Reynolds claims that her separation is "beyond dispute" an adverse employment action. She relies on MacGregor, which holds that "where an employer offers to substitute a new job for one that has been eliminated, the employee's rejection of the new job does not necessarily indicate that the employee has resigned." MacGregor, 373 F.3d at 928. The key to MacGregor is that the position offered was "sufficiently inferior to constitute an adverse action." Id. at 929. Reynolds does not dispute that she was offered a lateral transfer with the same job title, salary and advancement prospects as the job she held in Sioux Falls. Reynolds voluntarily rejected equivalent positions, even when Ethicon extended the decision deadline for weeks after she miscarried. Although Reynolds would have preferred to remain in Sioux Falls, the employer's disregard of this preference is not an adverse employment action.2 See Gartman v. Gencorp Inc., 120 F.3d 127, 130 (8th Cir. 1997) (reversing verdict for an employee forced to choose between resigning and transferring to a position with the same title, duties, pay and benefits, because the transfer offer was not an adverse action).
Alternatively, Reynolds claims that the May and June elimination of Minnesota and Wisconsin from her sales territory, in itself, is an adverse action. However, in both her charge of discrimination and her complaint in this case, she failed to allege anything about this change. Her charge and complaint are restricted to events between August and November 2002. "Ordinarily, we do not consider an argument raised for the first time on appeal. We consider a newly raised argument only if it is purely legal and requires no additional factual development, or if a manifest injustice would otherwise result." Berkley v. Dillard's Inc., 450 F.3d 775, 778 (8th Cir. 2006), quoting Orr v. Wal-Mart Stores, Inc., 297 F.3d 720, 725 (8th Cir. 2002) (internal citations omitted). See generally Harlston v. McDonnell Douglas Corp., 37 F.3d 379, 382 (8th Cir. 1994).
Because Reynolds has not proven that she suffered an adverse employment action, her Title VII claim fails.
Reynolds also asserts that Ethicon and Burns are liable for intentional infliction of emotional distress (IIED) for informing her about the elimination and relocation in a distressing manner. She claims that Burns, knowing she was pregnant, continued to let her believe the purpose of their September 11th meeting was to review her performance. Instead, Burns then notified Reynolds about the elimination of her territory and possible relocation. As a result of Burns' conduct, Reynolds asserts she suffered a miscarriage and sought treatment for depressive symptoms, all proximately caused by the stress she endured.
Under South Dakota law, the elements of intentional infliction of emotional distress are:
(1) an act by defendant amounting to extreme or outrageous conduct;
(2) intent on the part of the defendant to cause plaintiff severe emotional distress;
(3) the defendant's conduct was the cause in-fact of plaintiff's injuries; and
(4) the plaintiff suffered an extreme disabling emotional response to defendant's conduct.
Petersen v. Sioux Valley Hosp. Ass'n, 486 N.W.2d 516, 518 (S.D.1992).
In South Dakota, following the Restatement (Second) of Torts, "the conduct necessary to form intentional infliction of emotional distress must be `so outrageous in character, and so extreme in degree, as to go beyond all possible bounds of decency, and be regarded as atrocious, and utterly intolerable in a civilized community.'" Harris v. Jefferson Partners, L.P., 653 N.W.2d 496, 500 (S.D.2002), quoting Richardson v. East River Elec. Power Coop., 531 N.W.2d 23, 27 (S.D.1995). The IIEP tort "imposes liability on the defendant for intentional and reckless conduct resulting in emotional distress." Petersen v. Sioux Valley Hosp. Ass'n, 491 N.W.2d 467, 468 (S.D.1992).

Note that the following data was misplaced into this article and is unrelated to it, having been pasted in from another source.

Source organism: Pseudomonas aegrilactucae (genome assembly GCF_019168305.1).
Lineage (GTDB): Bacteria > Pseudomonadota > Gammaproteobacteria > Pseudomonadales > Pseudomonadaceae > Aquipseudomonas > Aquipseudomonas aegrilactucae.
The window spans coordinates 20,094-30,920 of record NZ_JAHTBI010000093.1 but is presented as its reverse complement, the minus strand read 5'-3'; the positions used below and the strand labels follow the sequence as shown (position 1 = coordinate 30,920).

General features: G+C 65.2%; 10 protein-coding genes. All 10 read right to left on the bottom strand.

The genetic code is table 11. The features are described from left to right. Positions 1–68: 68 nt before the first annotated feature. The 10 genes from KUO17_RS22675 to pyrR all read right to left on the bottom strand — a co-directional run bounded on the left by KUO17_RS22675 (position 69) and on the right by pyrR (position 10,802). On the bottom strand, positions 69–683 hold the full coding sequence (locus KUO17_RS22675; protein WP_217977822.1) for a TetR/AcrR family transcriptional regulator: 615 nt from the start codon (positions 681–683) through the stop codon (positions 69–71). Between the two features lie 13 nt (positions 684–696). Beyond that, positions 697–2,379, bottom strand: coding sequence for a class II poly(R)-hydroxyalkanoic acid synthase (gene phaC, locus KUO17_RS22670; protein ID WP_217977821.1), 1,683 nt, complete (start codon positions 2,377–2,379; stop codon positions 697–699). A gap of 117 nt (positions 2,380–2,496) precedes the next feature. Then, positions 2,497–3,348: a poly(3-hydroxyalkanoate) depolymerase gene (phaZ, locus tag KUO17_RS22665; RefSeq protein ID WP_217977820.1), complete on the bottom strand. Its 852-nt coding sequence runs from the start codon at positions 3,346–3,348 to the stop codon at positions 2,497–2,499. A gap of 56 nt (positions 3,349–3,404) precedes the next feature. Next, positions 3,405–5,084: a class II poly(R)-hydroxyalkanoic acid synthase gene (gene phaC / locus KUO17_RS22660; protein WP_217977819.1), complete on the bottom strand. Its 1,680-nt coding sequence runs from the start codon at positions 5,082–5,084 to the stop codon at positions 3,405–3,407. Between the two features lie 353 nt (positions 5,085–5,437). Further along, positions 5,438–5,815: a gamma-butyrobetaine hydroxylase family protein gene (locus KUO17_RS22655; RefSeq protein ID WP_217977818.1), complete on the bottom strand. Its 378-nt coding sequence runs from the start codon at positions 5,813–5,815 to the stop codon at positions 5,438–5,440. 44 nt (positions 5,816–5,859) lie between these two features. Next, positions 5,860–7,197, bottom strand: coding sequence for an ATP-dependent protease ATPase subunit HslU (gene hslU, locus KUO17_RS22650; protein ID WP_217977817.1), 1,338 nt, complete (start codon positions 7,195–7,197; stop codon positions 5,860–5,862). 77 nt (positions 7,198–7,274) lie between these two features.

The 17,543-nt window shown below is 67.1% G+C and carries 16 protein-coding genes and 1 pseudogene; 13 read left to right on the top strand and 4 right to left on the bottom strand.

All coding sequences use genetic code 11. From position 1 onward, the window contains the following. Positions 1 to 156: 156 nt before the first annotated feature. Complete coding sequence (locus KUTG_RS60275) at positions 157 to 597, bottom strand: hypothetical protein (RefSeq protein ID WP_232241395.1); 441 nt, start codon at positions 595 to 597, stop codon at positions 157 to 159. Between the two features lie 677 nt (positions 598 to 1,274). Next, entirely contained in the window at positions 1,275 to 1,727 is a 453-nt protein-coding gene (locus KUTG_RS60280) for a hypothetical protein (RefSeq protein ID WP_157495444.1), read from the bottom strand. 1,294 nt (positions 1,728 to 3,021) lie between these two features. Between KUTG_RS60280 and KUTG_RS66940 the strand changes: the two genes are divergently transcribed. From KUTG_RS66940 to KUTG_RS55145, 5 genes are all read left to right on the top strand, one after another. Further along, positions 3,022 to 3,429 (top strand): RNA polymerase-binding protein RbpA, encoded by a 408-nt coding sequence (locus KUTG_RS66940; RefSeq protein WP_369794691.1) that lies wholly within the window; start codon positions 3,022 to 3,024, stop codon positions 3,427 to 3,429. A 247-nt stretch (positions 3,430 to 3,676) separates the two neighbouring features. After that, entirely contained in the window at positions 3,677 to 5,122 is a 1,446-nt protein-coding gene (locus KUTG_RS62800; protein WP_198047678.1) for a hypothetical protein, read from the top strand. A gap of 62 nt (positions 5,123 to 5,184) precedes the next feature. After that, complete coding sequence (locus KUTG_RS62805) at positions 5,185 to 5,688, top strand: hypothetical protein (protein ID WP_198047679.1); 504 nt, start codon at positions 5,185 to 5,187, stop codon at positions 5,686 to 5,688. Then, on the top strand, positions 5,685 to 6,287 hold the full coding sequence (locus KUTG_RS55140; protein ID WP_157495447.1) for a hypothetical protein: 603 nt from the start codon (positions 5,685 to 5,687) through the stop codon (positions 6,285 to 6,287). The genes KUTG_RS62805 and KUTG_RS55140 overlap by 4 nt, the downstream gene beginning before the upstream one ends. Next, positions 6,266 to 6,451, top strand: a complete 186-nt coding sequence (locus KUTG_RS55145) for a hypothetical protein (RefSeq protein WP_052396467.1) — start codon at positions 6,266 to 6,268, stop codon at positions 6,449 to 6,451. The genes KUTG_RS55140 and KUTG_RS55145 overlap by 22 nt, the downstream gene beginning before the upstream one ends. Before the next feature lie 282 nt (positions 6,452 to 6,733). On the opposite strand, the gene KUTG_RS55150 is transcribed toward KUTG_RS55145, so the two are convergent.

One basis for such extreme and outrageous conduct is "the defendant's knowledge that the plaintiff is especially sensitive, susceptible, and vulnerable to injury through mental distress at the particular conduct." Harris, 653 N.W.2d at 502, quoting The Law of Torts § 12, 62 (5th ed 1984). The facts of this case do not support the tort. Unlike Moysis v. DTG Datanet, 278 F.3d 819, 827 (8th Cir. 2002), where the employer knew that plaintiff's medical condition made him particularly vulnerable to emotional distress, Reynolds did not suffer from a severe medical problem making her vulnerable to emotional distress. See Wangen v. Knudson, 428 N.W.2d 242, 248 (S.D.1988) (finding IIED where employer knew employee was recently hospitalized for depression but terminated him under the pretense that employee failed to attend alcohol treatment). Nor does Reynolds even allege that Burns was hostile to her when notifying her about the elimination of her territory and possible relocation. While termination from a job may be upsetting, this does not in itself constitute extreme or outrageous conduct. See Richardson, 531 N.W.2d at 29. Reynolds has not proven a prima facie case of intentional infliction of emotional distress.
Reynolds asserts a negligent infliction of emotional distress claim, based on the same evidence invoked for IIED. To prove this claim, a plaintiff must prove (1) negligent conduct on the part of the defendant, (2) emotional distress suffered by the plaintiff, and (3) physical manifestations suffered by the plaintiff from the distress. See Nelson v. WEB Water Dev. Ass'n, 507 N.W.2d 691 (S.D.1993). "The three necessary elements of actionable negligence are: (1) A duty on the part of the defendant; (2) a failure to perform that duty; and (3) an injury to the plaintiff resulting from such a failure." Blaha v. Stuard, 640 N.W.2d 85, 90 (S.D.2002), quoting Stevens v. Wood Sawmill, Inc., 426 N.W.2d 13, 14 (S.D.1988). Reynolds fails to identify a duty that Ethicon or Burns owed her. In an employment-at-will state like South Dakota, the employer owes no duty of continued employment, and therefore may dismiss the employee at any time, for any reason, as long as an employment contract, a statute, or public policy does not indicate otherwise. See Aberle v. City of Aberdeen, 2006 SD 60, ¶¶20-21, 2006 WL 1851020; Hollander v. Douglas County, 620 N.W.2d 181, 185 (S.D.2000). See also S.D. Codified Laws § 60-4-4. The district court correctly granted summary judgment on this claim.
The judgment of the district court is affirmed.
The Honorable Karen E. Schreier, Chief United States District Judge for the District of South Dakota
In her reply brief to this court, Reynolds asserts for the first time that a transfer to Louisville would be a sufficiently inferior position because her pay, in part, was based on commissions and because she was not as familiar with Louisville as with Sioux Falls. To the contrary, the record supports that her pay and other benefits in Louisville (or St. Louis) would be the same as in Sioux Falls